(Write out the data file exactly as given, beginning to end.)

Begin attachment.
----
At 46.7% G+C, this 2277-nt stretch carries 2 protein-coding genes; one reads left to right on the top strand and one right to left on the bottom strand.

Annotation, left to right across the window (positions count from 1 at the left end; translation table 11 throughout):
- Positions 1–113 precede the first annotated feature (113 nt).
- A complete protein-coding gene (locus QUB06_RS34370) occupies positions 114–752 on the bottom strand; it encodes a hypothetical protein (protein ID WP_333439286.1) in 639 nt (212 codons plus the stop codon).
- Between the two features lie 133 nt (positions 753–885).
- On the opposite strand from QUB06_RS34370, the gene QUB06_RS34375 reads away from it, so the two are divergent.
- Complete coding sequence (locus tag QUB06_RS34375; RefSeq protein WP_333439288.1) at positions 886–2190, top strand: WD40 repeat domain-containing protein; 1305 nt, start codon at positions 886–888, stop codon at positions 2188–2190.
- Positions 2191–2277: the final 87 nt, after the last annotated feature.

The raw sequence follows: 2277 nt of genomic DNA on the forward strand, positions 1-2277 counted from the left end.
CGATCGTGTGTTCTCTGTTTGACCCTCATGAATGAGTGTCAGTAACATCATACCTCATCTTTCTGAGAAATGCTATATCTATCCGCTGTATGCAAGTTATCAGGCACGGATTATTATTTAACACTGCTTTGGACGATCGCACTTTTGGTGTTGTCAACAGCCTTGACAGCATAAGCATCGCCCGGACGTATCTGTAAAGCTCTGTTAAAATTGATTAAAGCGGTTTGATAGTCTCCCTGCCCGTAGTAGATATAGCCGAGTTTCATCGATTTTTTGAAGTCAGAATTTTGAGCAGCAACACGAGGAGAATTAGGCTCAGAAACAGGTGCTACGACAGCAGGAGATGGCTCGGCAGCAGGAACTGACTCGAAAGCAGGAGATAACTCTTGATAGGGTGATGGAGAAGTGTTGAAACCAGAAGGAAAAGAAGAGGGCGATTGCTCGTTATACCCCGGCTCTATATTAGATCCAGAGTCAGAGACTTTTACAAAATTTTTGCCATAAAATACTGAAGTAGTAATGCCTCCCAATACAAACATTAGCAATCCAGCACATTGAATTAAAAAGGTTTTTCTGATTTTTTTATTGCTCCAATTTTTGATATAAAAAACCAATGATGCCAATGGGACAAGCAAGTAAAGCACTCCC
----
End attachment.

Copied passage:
At 46.7% G+C, this 2277-nt stretch carries 2 protein-coding genes; one reads left to right on the top strand and one right to left on the bottom strand.

Annotation, left to right across the window (positions count from 1 at the left end; translation table 11 throughout):
- Positions 1–113 precede the first annotated feature (113 nt).
- A complete protein-coding gene (locus QUB06_RS34370) occupies positions 114–752 on the bottom strand; it encodes a hypothetical protein (protein ID WP_333439286.1) in 639 nt (212 codons plus the stop codon).
- Between the two features lie 133 nt (positions 753–885).
- On the opposite strand from QUB06_RS34370, the gene QUB06_RS34375 reads away from it, so the two are divergent.
- Complete coding sequence (locus tag QUB06_RS34375; RefSeq protein WP_333439288.1) at positions 886–2190, top strand: WD40 repeat domain-containing protein; 1305 nt, start codon at positions 886–888, stop codon at positions 2188–2190.
- Positions 2191–2277: the final 87 nt, after the last annotated feature.

The raw sequence follows: 2277 nt of genomic DNA on the forward strand, positions 1-2277 counted from the left end.
CGATCGTGTGTTCTCTGTTTGACCCTCATGAATGAGTGTCAGTAACATCATACCTCATCTTTCTGAGAAATGCTATATCTATCCGCTGTATGCAAGTTATCAGGCACGGATTATTATTTAACACTGCTTTGGACGATCGCACTTTTGGTGTTGTCAACAGCCTTGACAGCATAAGCATCGCCCGGACGTATCTGTAAAGCTCTGTTAAAATTGATTAAAGCGGTTTGATAGTCTCCCTGCCCGTAGTAGATATAGCCGAGTTTCATCGATTTTTTGAAGTCAGAATTTTGAGCAGCAACACGAGGAGAATTAGGCTCAGAAACAGGTGCTACGACAGCAGGAGATGGCTCGGCAGCAGGAACTGACTCGAAAGCAGGAGATAACTCTTGATAGGGTGATGGAGAAGTGTTGAAACCAGAAGGAAAAGAAGAGGGCGATTGCTCGTTATACCCCGGCTCTATATTAGATCCAGAGTCAGAGACTTTTACAAAATTTTTGCCATAAAATACTGAAGTAGTAATGCCTCCCAATACAAACATTAGCAATCCAGCACATTGAATTAAAAAGGTTTTTCTGATTTTTTTATTGCTCCAATTTTTGATATAAAAAACCAATGATGCCAATGGGACAAGCAAGTAAAGCACTCCC